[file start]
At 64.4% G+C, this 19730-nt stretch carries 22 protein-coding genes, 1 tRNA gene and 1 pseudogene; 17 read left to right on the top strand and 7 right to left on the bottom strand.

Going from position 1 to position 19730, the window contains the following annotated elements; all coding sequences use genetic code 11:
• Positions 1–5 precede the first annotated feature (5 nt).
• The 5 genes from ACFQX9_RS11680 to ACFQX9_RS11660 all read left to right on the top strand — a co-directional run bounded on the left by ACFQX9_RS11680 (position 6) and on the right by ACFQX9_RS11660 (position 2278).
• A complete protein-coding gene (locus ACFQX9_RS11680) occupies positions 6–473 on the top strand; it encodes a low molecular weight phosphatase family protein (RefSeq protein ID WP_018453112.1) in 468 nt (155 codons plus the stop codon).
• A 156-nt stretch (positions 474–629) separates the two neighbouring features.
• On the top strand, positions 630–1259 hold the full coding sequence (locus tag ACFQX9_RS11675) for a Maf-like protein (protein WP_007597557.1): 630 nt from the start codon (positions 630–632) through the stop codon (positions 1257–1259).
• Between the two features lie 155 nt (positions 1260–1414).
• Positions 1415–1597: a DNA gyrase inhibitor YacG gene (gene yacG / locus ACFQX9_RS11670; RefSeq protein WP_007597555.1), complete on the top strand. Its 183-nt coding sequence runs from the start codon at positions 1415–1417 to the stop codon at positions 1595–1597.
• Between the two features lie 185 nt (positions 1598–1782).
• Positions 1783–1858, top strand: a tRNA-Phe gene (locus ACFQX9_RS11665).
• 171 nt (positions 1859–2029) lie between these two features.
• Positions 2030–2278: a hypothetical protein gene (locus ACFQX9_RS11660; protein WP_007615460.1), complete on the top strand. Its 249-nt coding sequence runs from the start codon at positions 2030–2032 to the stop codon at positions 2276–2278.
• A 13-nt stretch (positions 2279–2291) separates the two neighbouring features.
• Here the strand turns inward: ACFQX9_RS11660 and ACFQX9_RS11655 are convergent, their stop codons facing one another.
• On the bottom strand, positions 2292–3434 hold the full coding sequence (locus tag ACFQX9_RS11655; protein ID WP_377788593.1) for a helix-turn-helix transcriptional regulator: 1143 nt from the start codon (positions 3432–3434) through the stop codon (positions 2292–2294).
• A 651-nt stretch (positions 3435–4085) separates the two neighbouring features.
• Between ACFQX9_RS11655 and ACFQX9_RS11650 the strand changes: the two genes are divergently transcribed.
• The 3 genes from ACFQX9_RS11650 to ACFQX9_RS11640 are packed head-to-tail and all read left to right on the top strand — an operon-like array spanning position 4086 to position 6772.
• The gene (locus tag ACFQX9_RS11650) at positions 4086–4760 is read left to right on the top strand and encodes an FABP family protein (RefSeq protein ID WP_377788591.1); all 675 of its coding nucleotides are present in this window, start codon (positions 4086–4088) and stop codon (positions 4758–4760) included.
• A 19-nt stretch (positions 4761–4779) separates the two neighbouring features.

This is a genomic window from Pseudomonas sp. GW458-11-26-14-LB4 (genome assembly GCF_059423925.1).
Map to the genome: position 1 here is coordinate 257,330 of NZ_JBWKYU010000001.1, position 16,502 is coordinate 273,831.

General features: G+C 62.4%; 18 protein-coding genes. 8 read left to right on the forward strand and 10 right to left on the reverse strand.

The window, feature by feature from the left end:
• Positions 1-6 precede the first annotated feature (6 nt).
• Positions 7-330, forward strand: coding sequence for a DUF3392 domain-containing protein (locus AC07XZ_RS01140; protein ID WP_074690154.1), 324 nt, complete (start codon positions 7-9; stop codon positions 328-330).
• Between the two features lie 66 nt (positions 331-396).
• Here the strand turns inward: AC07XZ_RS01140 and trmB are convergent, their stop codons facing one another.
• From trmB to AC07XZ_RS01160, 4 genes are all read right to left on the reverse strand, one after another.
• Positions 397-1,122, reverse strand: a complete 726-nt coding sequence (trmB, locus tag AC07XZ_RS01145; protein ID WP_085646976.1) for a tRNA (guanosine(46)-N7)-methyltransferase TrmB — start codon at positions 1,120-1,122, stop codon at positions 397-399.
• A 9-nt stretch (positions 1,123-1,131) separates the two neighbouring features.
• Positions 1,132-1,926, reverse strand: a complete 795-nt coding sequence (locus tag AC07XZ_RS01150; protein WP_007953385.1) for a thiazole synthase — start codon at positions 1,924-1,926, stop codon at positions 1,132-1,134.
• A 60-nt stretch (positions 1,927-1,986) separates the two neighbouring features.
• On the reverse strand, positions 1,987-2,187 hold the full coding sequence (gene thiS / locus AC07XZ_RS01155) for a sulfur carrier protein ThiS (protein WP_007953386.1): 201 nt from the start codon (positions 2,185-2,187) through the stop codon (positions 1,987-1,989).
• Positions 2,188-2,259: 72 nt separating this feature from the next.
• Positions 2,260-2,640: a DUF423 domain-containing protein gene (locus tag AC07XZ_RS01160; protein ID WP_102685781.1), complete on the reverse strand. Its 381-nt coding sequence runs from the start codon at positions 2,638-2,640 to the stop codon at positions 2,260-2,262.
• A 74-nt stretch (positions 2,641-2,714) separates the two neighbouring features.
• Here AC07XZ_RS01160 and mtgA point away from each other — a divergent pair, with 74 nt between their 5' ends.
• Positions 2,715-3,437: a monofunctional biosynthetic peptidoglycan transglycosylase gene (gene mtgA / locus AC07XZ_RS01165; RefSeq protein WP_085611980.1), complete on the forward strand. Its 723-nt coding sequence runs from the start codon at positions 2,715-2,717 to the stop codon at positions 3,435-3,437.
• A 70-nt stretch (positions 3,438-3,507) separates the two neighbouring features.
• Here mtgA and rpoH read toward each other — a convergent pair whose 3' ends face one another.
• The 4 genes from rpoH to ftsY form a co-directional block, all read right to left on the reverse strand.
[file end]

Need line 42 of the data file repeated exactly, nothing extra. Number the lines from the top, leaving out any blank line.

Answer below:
• Here mtgA and rpoH read toward each other — a convergent pair whose 3' ends face one another.